Like many of us, Adam Flood is new to cooking tempeh.

Flood, the executive chef at Grace in downtown Portland, discovered tempeh, a fermented bean cake from Indonesia, a couple years ago but has only recently begun to explore it in depth in his kitchen. His curiosity was sparked after Ian Jerolmack of Stonecipher Farm in Bowdoinham gave him a sample of the small-batch tempeh produced at nearby Lalibela Farm. This fall, Grace’s signature vegan dish is marinated local tempeh, featuring both the soybean and the black bean tempehs from the artisanal Maine producer.

“I got the sample, and I played around with it and said, ‘This is really good,'” Flood recalls. “I’m using it because it’s different and not just tofu. I think it’s better than tofu.”

The menu describes the entrée as peanut-crusted soy tempeh paired with a puree of black bean tempeh and hijiki, a sea vegetable. It is served with braised collards, carrot marmalade and lime pickle, an Indian condiment.

“Tofu and tempeh are generally looked at as just for vegans,” Flood said. “But I see a lot of people ordering it, and they aren’t vegan, and they seem to enjoy it.”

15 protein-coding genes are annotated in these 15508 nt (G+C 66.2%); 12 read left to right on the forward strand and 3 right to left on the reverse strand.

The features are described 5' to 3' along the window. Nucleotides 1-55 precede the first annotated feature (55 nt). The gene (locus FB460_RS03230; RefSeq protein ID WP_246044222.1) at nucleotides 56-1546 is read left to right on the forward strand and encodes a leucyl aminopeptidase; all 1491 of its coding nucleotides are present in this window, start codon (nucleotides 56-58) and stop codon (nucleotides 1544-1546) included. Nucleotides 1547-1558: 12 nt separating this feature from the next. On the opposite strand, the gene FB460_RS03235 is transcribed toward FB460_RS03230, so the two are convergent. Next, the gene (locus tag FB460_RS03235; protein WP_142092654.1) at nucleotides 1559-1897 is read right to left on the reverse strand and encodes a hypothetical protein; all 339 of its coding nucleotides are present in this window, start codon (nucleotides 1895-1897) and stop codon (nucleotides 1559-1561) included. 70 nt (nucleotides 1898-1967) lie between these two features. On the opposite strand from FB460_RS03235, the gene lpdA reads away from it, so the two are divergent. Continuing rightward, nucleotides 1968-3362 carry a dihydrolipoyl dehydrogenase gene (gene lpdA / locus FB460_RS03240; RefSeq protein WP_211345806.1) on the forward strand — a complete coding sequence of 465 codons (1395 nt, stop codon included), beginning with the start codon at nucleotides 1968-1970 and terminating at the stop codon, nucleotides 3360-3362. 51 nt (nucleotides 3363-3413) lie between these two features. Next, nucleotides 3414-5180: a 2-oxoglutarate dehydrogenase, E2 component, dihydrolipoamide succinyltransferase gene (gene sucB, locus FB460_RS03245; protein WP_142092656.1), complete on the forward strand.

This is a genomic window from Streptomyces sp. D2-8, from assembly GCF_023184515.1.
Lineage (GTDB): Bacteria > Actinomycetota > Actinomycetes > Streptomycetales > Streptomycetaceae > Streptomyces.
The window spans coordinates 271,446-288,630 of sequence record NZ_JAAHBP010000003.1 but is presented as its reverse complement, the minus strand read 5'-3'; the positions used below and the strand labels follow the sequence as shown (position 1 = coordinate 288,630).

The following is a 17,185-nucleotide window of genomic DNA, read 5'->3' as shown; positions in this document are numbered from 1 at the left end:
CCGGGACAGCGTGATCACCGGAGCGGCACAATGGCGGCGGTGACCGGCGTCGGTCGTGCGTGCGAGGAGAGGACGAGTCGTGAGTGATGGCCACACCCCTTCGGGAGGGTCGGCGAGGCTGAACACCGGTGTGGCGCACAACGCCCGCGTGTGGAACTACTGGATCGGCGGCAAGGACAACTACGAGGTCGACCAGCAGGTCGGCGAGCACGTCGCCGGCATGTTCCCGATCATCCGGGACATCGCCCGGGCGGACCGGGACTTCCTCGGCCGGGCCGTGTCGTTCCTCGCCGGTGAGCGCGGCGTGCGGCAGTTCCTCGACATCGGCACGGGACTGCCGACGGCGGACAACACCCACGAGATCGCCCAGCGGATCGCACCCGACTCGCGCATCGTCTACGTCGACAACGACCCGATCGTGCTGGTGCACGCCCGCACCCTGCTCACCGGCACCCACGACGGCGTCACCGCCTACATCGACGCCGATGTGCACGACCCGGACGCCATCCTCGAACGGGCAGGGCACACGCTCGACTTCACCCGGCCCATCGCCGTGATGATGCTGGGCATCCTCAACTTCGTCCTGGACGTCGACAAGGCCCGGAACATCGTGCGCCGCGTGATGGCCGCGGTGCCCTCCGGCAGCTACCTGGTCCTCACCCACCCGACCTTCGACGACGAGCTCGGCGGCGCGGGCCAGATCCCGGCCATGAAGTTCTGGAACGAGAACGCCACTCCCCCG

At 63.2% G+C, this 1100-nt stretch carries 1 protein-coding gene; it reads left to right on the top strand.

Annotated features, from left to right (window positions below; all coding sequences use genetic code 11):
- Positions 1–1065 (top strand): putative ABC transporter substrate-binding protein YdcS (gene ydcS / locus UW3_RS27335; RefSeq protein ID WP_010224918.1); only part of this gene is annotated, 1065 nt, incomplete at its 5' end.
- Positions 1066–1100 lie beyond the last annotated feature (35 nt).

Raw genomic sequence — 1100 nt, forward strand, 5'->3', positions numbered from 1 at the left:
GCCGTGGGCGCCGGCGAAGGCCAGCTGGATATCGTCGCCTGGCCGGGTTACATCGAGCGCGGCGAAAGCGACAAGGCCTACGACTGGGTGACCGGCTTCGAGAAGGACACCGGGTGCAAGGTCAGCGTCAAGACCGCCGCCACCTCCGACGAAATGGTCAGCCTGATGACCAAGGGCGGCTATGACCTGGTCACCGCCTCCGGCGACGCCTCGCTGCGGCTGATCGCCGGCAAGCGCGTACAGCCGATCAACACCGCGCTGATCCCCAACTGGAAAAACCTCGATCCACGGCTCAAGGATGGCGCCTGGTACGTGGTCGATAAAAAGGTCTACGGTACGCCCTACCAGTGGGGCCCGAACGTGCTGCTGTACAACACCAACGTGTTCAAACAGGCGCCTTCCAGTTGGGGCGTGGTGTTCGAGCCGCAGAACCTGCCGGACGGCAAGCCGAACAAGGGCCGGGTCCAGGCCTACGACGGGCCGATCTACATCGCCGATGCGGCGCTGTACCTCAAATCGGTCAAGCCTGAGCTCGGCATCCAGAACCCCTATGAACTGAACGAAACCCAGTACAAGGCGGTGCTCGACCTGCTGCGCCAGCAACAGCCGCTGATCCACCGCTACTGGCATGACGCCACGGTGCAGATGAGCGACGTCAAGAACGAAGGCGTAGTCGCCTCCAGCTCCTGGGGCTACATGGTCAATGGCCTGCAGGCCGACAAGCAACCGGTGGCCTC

Jaime Berhanu runs Lalibela Farm with her husband, Andy, and the couple sell their organic tempeh at the Portland Farmers’ Market and a number of area health food stores and local foods markets. Her experience is similar. “The people that buy from us are not necessarily all vegans or vegetarians,” said Berhanu, who is a vegetarian herself. “I appreciate that the tempeh can hold its own in a diet that includes meat as a protein.”

As the national trend spotters keep telling us, an ever-growing number of Americans are replacing some of their meat-based meals with vegetarian dishes.

For people new to tempeh, it can “seem so unusual,” Berhanu said, that they think to themselves, “‘What would you possibly do with it?'”

The answer is a lot.